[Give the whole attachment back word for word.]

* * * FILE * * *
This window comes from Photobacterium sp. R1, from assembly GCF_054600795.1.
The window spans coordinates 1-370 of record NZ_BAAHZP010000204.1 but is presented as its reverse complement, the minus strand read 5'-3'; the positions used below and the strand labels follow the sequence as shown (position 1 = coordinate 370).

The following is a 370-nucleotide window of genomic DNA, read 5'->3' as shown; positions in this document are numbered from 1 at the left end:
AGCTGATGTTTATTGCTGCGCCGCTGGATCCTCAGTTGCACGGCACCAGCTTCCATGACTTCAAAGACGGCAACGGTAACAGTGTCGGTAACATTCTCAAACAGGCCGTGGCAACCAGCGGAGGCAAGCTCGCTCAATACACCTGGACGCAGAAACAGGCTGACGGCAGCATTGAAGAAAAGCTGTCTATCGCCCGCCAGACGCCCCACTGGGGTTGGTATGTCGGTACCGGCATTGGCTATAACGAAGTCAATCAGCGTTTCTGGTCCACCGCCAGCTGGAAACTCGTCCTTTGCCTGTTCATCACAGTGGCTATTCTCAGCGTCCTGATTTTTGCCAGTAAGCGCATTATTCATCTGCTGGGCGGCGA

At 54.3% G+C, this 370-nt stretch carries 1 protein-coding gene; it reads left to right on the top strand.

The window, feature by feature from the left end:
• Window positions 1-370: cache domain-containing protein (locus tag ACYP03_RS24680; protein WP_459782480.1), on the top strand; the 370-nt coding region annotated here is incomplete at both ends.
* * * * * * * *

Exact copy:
This window comes from Photobacterium sp. R1, from assembly GCF_054600795.1.
The window spans coordinates 1-370 of record NZ_BAAHZP010000204.1 but is presented as its reverse complement, the minus strand read 5'-3'; the positions used below and the strand labels follow the sequence as shown (position 1 = coordinate 370).

The following is a 370-nucleotide window of genomic DNA, read 5'->3' as shown; positions in this document are numbered from 1 at the left end:
AGCTGATGTTTATTGCTGCGCCGCTGGATCCTCAGTTGCACGGCACCAGCTTCCATGACTTCAAAGACGGCAACGGTAACAGTGTCGGTAACATTCTCAAACAGGCCGTGGCAACCAGCGGAGGCAAGCTCGCTCAATACACCTGGACGCAGAAACAGGCTGACGGCAGCATTGAAGAAAAGCTGTCTATCGCCCGCCAGACGCCCCACTGGGGTTGGTATGTCGGTACCGGCATTGGCTATAACGAAGTCAATCAGCGTTTCTGGTCCACCGCCAGCTGGAAACTCGTCCTTTGCCTGTTCATCACAGTGGCTATTCTCAGCGTCCTGATTTTTGCCAGTAAGCGCATTATTCATCTGCTGGGCGGCGA

At 54.3% G+C, this 370-nt stretch carries 1 protein-coding gene; it reads left to right on the top strand.

The window, feature by feature from the left end:
• Window positions 1-370: cache domain-containing protein (locus tag ACYP03_RS24680; protein WP_459782480.1), on the top strand; the 370-nt coding region annotated here is incomplete at both ends.